A gramophone record (phonograph record in American English) or vinyl record, commonly known as “a record”, is an analog sound storage medium in the form of a flat polyvinyl chloride (previously shellac) disc with an inscribed, modulated spiral groove. The groove usually starts near the periphery and ends near the center of the disc. Phonograph records are generally described by their diameter in inches (12″, 10″, 7″), the rotational speed in rpm at which they are played (331⁄3, 45, 78), and their time capacity resulting from a combination of those parameters (LP − long playing, SP − single, EP − 12″ single or extended play); their reproductive quality or “fidelity” (“high fidelity”, “orthophonic”, “full-range”, etc.), and the number of audio channels provided (“mono”, “stereo”, “quad”, etc.).
The Phonograph disc record was the primary medium used for music reproduction until late in the 20th century, replacing the phonograph cylinder record, with which it had co-existed, by the 1920s. By the late 1980s, digital media, in the form of the Compact Disc, had gained a larger market share, and the vinyl record left the mainstream in 1991. They continue to be manufactured and sold in the 21st century. In 2009, 3.5 million units shipped in the United States, including 3.2 million albums, the highest number since 1998, and the format retains a niche market. They are especially used by DJs and many audiophiles for numerous types of music.
Such 78 rpm records were usually sold separately, in brown paper or cardboard sleeves that were sometimes plain and sometimes printed to show the producer or the retailer’s name. Generally the sleeves had a circular cut-out allowing the record label to be seen. Records could be laid on a shelf horizontally or stood upright on an edge, but because of their fragility, many broke in storage.
German record company Odeon is often said to have pioneered the “album” in 1909 when it released the Nutcracker Suite by Tchaikovsky on 4 double-sided discs in a specially designed package. (It is not indicated what size the records are.) However, Deutsche Grammophon had produced an album for its complete recording of the opera Carmen in the previous year. The practice of issuing albums does not seem to have been widely taken up by other record companies for many years; however, HMV provided an album, with a pictorial cover, for the 1917 recording of The Mikado (Gilbert & Sullivan).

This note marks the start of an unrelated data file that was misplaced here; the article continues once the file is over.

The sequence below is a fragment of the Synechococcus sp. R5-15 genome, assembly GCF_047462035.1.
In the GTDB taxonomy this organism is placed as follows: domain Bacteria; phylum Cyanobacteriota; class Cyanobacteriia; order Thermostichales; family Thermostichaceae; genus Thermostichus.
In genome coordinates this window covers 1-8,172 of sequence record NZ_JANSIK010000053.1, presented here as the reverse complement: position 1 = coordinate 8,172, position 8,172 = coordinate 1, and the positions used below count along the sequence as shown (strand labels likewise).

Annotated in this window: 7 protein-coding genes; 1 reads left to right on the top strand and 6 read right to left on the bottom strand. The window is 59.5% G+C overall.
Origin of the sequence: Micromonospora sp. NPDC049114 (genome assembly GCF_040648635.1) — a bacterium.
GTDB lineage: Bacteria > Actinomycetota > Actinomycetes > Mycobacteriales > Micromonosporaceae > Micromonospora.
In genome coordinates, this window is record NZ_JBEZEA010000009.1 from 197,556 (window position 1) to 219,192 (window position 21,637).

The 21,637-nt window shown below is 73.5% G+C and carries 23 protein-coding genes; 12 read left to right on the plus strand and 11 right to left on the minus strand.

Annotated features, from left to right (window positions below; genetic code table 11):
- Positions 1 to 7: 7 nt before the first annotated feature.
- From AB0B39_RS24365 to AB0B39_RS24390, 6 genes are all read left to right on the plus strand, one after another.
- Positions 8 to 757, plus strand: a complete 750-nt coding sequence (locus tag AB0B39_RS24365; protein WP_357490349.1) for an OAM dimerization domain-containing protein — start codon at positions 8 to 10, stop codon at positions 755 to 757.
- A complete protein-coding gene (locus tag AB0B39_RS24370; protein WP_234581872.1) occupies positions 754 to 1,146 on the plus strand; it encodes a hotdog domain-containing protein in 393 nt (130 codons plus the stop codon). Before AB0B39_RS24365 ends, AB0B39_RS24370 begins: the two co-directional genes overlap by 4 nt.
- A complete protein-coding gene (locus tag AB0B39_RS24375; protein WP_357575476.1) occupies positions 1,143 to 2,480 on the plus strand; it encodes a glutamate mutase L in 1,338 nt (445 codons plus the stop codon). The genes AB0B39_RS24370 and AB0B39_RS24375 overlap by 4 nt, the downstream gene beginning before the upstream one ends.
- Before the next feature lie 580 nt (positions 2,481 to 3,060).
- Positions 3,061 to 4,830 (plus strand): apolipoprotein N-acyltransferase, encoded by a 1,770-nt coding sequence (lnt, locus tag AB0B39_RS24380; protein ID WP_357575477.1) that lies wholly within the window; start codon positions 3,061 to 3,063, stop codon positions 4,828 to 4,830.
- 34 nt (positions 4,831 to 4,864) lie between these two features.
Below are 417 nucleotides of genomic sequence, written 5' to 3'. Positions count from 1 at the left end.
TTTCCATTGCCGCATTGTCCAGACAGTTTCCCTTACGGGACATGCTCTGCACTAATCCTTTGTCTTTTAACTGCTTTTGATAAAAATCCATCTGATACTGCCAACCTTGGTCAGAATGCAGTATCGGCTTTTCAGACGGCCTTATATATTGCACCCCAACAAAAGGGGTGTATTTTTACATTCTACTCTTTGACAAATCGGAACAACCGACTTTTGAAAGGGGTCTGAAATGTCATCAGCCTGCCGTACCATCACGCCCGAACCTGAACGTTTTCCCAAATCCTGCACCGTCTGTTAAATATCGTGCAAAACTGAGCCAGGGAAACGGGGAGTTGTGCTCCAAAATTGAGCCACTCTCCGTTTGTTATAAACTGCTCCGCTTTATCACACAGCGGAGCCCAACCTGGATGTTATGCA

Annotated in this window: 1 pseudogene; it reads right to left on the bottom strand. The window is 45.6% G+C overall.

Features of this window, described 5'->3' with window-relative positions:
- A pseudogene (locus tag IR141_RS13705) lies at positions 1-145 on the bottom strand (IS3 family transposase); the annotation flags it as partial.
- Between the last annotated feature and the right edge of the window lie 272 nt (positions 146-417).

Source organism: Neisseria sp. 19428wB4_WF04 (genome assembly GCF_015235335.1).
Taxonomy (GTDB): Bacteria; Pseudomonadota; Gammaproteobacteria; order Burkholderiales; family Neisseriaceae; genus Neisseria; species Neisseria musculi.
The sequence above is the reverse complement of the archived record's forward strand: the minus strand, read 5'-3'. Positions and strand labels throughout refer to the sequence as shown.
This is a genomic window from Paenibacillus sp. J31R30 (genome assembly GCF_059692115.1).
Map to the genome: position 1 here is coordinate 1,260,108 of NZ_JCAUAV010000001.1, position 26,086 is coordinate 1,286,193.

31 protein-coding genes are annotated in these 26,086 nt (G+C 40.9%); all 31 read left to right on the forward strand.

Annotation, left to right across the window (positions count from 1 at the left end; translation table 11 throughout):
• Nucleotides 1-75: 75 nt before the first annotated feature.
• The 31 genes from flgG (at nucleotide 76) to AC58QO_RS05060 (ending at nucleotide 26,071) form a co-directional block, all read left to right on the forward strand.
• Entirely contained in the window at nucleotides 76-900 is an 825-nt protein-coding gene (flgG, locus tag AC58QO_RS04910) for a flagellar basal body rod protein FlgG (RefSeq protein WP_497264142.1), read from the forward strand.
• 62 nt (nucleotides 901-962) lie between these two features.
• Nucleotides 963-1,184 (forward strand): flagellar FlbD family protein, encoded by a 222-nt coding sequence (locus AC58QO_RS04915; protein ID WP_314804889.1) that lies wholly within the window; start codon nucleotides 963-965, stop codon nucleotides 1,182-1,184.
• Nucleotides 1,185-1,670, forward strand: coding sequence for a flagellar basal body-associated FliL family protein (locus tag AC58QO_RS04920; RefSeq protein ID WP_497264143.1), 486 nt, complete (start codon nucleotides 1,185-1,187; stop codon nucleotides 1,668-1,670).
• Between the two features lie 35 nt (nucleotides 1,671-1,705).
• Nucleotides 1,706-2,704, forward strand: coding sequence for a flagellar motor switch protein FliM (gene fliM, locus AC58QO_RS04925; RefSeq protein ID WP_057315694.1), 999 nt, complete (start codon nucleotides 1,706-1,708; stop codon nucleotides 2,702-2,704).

By about 1910 bound collections of empty sleeves with a paperboard or leather cover, similar to a photograph album, were sold as “record albums” that customers could use to store their records (the term “record album” was printed on some covers). These albums came in both 10-inch and 12-inch sizes. The covers of these bound books were wider and taller than the records inside, allowing the record album to be placed on a shelf upright, like a book, suspending the fragile records above the shelf and protecting them.
Starting in the 1930s, record companies began issuing collections of 78 rpm records by one performer or of one type of music in specially assembled albums, typically with artwork on the front cover and liner notes on the back or inside cover. Most albums included three or four records, with two sides each, making six or eight tunes per album. When the 12-inch vinyl LP era began in 1949, the single record often had the same or similar number of tunes as a typical album of 78s, and was still often referred to as an “album”.